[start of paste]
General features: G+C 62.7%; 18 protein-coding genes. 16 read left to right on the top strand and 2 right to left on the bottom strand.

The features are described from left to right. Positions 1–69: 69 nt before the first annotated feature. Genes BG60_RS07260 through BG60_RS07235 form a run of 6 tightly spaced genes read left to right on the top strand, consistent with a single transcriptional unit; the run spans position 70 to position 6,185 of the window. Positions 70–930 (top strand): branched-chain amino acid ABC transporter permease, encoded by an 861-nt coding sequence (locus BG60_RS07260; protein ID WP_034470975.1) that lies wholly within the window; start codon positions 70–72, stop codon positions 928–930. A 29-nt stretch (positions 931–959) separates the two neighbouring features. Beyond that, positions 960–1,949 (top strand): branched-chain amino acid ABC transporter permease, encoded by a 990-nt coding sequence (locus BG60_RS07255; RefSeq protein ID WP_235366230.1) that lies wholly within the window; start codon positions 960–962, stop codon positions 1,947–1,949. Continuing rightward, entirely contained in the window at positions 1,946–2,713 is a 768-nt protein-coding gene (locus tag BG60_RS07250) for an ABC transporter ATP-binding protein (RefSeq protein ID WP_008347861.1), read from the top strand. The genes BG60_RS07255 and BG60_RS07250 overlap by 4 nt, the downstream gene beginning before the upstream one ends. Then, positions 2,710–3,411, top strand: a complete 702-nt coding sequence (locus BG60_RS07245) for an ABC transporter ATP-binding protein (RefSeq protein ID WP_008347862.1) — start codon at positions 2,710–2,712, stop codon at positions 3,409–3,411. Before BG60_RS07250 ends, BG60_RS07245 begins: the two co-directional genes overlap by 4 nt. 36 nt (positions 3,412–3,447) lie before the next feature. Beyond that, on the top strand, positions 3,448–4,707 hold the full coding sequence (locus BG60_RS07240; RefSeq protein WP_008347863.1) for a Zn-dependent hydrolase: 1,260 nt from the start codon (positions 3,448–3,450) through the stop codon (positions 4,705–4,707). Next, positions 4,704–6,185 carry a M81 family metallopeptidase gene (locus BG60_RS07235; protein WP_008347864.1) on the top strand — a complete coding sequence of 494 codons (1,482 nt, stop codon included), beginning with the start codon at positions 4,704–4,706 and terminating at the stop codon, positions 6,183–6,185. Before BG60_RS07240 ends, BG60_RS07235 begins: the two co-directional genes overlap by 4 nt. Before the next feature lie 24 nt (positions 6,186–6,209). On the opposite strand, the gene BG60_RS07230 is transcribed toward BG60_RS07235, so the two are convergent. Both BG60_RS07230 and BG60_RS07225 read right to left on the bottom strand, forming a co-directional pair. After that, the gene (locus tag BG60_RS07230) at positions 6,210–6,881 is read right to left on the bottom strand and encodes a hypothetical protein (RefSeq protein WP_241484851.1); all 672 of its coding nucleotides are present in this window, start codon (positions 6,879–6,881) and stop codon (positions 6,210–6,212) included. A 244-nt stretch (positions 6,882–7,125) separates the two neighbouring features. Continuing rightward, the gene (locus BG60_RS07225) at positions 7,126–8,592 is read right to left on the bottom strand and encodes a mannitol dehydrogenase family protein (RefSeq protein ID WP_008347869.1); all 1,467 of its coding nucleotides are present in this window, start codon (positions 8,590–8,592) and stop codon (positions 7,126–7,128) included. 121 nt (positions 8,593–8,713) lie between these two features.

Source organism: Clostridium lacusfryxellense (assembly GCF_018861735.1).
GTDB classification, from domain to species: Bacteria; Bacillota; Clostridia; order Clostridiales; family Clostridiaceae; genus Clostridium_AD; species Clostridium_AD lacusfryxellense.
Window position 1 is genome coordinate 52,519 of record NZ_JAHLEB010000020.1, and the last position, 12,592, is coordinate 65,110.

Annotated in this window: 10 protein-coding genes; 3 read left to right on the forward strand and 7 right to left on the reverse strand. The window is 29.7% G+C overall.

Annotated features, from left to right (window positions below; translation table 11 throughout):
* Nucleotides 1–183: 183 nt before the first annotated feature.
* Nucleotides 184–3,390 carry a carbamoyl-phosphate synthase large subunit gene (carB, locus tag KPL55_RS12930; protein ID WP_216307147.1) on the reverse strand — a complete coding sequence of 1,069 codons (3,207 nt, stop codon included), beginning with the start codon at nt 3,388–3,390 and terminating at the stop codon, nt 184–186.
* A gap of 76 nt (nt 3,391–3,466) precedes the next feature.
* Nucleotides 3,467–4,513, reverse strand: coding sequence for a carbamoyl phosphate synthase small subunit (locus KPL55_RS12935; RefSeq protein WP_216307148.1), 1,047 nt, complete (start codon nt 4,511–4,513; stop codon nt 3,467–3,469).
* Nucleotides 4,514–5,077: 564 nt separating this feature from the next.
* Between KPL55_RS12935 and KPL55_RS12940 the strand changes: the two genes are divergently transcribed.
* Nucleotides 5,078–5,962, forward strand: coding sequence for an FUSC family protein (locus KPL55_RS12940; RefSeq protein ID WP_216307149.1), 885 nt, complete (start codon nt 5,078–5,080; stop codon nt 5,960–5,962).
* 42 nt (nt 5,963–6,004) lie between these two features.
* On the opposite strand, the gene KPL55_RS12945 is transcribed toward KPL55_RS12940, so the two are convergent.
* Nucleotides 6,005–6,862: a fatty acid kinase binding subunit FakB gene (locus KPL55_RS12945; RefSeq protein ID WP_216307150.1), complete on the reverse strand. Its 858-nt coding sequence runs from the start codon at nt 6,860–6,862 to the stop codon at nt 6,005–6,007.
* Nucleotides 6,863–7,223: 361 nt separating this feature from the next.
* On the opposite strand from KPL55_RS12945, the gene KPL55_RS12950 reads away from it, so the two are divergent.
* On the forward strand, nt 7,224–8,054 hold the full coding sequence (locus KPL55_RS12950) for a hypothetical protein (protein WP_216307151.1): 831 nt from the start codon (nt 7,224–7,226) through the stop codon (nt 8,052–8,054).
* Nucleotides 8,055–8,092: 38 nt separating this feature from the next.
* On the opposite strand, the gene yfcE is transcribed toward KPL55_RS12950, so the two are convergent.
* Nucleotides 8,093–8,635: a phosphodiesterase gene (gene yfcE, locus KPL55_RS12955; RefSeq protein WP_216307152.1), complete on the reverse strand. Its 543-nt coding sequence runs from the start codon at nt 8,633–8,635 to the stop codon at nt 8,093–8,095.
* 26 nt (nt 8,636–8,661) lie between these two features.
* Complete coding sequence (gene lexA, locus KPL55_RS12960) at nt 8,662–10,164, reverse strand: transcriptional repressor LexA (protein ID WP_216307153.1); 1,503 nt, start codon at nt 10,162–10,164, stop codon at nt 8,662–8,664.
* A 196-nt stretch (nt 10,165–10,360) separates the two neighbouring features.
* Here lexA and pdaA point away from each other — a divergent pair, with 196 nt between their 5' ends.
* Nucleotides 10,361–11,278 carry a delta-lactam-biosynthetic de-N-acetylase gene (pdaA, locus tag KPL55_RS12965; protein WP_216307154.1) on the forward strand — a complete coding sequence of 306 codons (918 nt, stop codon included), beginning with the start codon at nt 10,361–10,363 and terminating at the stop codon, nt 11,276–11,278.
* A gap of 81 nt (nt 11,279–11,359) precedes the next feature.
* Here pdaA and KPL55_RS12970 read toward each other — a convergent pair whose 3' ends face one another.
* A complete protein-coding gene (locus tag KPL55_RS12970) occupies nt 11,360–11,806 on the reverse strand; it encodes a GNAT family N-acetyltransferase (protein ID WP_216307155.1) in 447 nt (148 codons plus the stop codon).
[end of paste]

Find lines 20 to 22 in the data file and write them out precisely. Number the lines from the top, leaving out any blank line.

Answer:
* On the forward strand, nt 7,224–8,054 hold the full coding sequence (locus KPL55_RS12950) for a hypothetical protein (protein WP_216307151.1): 831 nt from the start codon (nt 7,224–7,226) through the stop codon (nt 8,052–8,054).
* Nucleotides 8,055–8,092: 38 nt separating this feature from the next.
* On the opposite strand, the gene yfcE is transcribed toward KPL55_RS12950, so the two are convergent.